The Heavens 

The Heavens
“The heavens, even the highest heavens, cannot contain you.”
         2 Ch. 6:18
     The created and the Creator are two separate entities, and the Creator cannot dwell within the created. His being permeates all his creatures by virtue of his act of creating, but he does not live within them. The Holy Spirit does make our bodies his dwelling, yet he isn’t confined within them. His presence within our bodies does not mean his entire being, and the two are not the same things at all. For us human beings to live somewhere is to be confined and bound there and we cannot be in two places at the same time. Undoubtedly, the Creator of the cosmos dwells outside of the created universe, in light that cannot be seen by human eyes.
    If heaven is truly God’s dwelling place, then it can’t be located in a particular locale within the universe, yet we also read that the heavenly Jerusalem will be established on earth and the Lord will dwell with his people on the renewed earth. Indeed, the Lord often paid the first couple visits before the fall, which simply meant that he could be at any place at any particular time and is in no way bound by time and space. Of course, here I am venture into the unknown and have no earthly idea what I am speaking about. Indeed, “The heavens, even the highest heavens, cannot contain you,” yet we have often make attempts to bring the Almighty to earth and make him one of us.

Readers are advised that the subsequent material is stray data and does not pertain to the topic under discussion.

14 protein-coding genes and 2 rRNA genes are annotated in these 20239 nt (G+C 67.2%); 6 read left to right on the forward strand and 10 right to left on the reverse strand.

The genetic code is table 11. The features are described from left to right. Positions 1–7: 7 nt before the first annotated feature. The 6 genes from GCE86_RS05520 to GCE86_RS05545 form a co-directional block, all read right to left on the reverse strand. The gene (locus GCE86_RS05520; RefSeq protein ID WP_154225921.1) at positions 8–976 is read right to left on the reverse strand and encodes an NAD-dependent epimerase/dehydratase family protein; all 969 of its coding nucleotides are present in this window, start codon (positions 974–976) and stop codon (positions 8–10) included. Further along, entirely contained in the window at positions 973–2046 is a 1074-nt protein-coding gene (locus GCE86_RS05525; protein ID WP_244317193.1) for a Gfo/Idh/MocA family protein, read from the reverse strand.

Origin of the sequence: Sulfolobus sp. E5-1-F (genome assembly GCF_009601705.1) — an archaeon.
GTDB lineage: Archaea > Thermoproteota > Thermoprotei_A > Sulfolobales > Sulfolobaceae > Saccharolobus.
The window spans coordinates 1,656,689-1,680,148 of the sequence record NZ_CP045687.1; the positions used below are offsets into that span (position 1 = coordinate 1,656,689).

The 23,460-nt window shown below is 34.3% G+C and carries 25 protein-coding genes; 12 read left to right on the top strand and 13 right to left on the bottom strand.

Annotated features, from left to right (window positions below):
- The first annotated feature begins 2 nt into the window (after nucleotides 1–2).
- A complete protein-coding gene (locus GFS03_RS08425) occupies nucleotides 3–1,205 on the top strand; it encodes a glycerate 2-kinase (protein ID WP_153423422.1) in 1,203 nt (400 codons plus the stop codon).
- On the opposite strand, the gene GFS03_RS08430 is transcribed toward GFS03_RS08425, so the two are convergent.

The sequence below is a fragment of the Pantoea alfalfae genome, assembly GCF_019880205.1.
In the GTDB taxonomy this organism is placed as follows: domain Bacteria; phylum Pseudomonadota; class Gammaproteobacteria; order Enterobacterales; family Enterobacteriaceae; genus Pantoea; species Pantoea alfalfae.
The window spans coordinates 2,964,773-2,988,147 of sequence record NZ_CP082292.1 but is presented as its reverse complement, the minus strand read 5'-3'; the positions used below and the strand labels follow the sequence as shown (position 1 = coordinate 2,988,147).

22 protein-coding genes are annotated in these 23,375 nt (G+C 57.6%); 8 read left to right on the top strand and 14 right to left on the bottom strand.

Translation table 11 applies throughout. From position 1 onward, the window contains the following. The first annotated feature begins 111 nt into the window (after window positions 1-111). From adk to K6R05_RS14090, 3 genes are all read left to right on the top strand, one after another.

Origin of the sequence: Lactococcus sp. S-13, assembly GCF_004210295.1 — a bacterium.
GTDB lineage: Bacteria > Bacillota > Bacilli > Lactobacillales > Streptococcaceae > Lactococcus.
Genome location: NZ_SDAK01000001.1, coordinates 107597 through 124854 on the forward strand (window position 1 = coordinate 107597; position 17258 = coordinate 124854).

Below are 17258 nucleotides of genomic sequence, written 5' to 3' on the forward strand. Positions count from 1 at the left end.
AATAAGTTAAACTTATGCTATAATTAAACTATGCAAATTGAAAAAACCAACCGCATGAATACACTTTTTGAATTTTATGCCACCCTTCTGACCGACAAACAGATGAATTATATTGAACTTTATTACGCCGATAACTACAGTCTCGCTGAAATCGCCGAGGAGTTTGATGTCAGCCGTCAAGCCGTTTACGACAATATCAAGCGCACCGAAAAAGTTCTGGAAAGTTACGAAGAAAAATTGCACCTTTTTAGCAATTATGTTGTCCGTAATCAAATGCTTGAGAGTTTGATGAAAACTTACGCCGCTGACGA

The God we claim to worship has been “tamed” and humanized and all the mystery seems to have been stripped away and it’s becoming more and more comfortable for us to be with him. In fact, the presence of God has ceased to evoke a sense of terror and fear, and his appearance instead produces a warm and fuzzy feeling within us and causes us to have unspeakable joy. Surely, such is the feeling we crave and from it we come to know God’s love, which is rather similar to human affections that we routinely experience.
    I am afraid the Lord has been humanized to the point that he ceases to be who he is and the God whom we claim to worship may be a deity who we have created in our own image. Our religion may, in fact, be idolatrous.
    We may be feeling increasingly comfortable being loved and cared for by the all loving God, and are in essence deceiving ourselves by believing and claiming that our salvation is nothing but mere verbal recognition and simple lip service and our eternal bliss is all but guaranteed, and there are no more acts of obedience and services needed to be taken. Woe is us if this is what we truly believe and adhere to in our faith and practice.
    Have we been attempting to contain the infinite God within our finite earth and forcing him to reside in our meager world?  


Posted by Robert Sea Thursday, June 30, 2016 7:49:00 AM Categories: Devotional

Will He? 

Will he?
“But will God really dwell on earth with humans?”          2 Ch. 6:18